Credit: Inter Press Service News Agency

Climate Policy Goes Hand-in-Hand with Water Policy

Guyana beverage manufacturer Banks DIH Limited treats all waste water, making it safe for disposal into the environment. Credit: Desmond Brown/IPS

Guyana beverage manufacturer Banks DIH Limited treats all waste water, making it safe for disposal into the environment. Credit: Desmond Brown/IPS

Concerned that climate change could lead to an intensification of the global hydrological cycle, Caribbean stakeholders are working to ensure it is included in the region’s plans for Integrated Water Resources Management (IWRM).

The basis of IWRM is that the many different uses of finite water resources are interdependent. High irrigation demands and polluted drainage flows from agriculture mean less freshwater for drinking or industrial use.

Contaminated municipal and industrial wastewater pollutes rivers and threatens ecosystems. If water has to be left in a river to protect fisheries and ecosystems, less can be diverted to grow crops.

Meanwhile, around the world, variability in climate conditions, coupled with new socioeconomic and environmental developments, have already started having major impacts.

The Global Water Partnership-Caribbean (GWP-C), which recently brought international and regional stakeholders together for a conference in Trinidad, is aimed at better understanding the climate system and the hydrological cycle and how they are changing; boosting awareness of the impacts of climate change on society, as well as the risk and uncertainty in the context of water and climate change and especially variability; and examining adaptation options in relation to water and climate change.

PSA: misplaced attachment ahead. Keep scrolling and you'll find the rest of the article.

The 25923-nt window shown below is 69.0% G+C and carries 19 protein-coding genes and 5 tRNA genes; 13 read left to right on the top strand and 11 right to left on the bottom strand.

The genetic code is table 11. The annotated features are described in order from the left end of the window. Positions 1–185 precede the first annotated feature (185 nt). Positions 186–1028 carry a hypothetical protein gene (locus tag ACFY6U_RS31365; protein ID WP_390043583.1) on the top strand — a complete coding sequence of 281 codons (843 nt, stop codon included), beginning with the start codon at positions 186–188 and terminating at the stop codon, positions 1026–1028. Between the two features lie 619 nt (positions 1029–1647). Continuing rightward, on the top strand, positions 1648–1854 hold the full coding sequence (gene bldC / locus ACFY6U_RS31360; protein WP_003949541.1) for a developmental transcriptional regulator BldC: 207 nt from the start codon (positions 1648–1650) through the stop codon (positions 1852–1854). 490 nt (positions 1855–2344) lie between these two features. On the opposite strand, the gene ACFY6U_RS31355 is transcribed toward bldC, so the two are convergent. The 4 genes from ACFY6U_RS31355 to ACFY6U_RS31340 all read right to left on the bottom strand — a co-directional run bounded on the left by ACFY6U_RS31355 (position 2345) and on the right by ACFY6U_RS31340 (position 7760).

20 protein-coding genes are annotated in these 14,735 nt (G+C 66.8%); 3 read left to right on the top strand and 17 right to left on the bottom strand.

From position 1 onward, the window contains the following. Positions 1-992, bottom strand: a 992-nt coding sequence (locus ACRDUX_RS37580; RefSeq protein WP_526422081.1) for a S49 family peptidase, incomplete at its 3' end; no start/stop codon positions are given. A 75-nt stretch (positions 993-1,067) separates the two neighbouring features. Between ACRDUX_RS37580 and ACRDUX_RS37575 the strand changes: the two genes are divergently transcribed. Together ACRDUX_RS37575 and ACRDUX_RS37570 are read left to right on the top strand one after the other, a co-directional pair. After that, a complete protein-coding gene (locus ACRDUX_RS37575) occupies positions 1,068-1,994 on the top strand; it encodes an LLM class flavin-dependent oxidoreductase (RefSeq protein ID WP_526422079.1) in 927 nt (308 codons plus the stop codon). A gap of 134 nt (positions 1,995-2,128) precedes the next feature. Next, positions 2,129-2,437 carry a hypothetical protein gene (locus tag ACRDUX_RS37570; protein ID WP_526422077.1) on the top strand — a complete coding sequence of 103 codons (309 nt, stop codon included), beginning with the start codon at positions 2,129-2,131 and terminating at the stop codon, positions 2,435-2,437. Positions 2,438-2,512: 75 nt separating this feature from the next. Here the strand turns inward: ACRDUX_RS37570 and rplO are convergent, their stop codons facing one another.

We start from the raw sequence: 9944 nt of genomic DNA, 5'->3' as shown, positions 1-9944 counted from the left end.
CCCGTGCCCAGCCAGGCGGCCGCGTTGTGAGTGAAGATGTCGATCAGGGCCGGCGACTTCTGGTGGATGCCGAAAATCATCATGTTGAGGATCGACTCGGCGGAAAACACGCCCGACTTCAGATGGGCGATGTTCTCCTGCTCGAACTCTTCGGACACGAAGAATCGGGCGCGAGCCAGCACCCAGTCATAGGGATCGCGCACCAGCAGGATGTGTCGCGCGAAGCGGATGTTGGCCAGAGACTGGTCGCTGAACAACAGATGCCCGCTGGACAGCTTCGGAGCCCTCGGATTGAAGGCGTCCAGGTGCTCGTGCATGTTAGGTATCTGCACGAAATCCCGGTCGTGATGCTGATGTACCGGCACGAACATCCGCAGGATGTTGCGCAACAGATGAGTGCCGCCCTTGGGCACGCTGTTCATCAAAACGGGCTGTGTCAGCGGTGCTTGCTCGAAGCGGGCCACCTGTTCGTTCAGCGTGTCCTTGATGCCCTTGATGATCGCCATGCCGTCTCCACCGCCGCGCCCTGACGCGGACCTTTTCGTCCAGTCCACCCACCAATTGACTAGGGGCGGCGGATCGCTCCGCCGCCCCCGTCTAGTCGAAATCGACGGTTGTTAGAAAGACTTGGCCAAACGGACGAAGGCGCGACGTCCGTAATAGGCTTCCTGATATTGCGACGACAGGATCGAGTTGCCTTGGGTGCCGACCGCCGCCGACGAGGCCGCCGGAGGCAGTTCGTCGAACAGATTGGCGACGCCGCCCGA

“Basically we’re looking to integrate aspects of climate change and climate variability and adaptation into the Caribbean water sector,” Natalie Boodram, programme manager of the Water, Climate and Development Programme (WACDEP), told IPS.

“And this is a very big deal for us because under predicted climate change scenarios we’re looking at things like drier dry seasons, more intense hurricanes, when we do get rain we are going to get more intense rain events, flooding.

“All of that presents a substantial challenge for managing our water resources. So under the GWP-C WACDEP, we’re doing a number of things to help the region adapt to this,” she added.

Current variability and long-term climate change impacts are most severe in a large part of the developing world, and particularly affect the poorest.

Through its workshops, GWP-C provides an opportunity for partners and stakeholders to assess the stage of the IWRM process that various countries have reached and work together to operationalise IWRM in their respective countries.

Integrated Water Resources Management is a process which promotes the coordinated development and management of water, land and related resources in order to maximise economic and social welfare in an equitable manner without compromising the sustainability of vital ecosystems.

IWRM helps to protect the world’s environment, foster economic growth and sustainable agricultural development, promote democratic participation in governance, and improve human health.

GWP-C regional co-ordinator, Wayne Joseph, said the regional body is committed to institutionalising and operationalising IWRM in the region.

“Our major programme is the WACDEP Programme, Water and Climate Development Programme, and presently we are doing work in four Caribbean Countries – Jamaica, Antigua, Guyana and St. Lucia,” he told IPS.

“We’re gender-sensitive. We ensure that the youth are incorporated in what we do and so we provide a platform, a neutral platform, so that issues can be discussed that pertain to water and good water resources management.”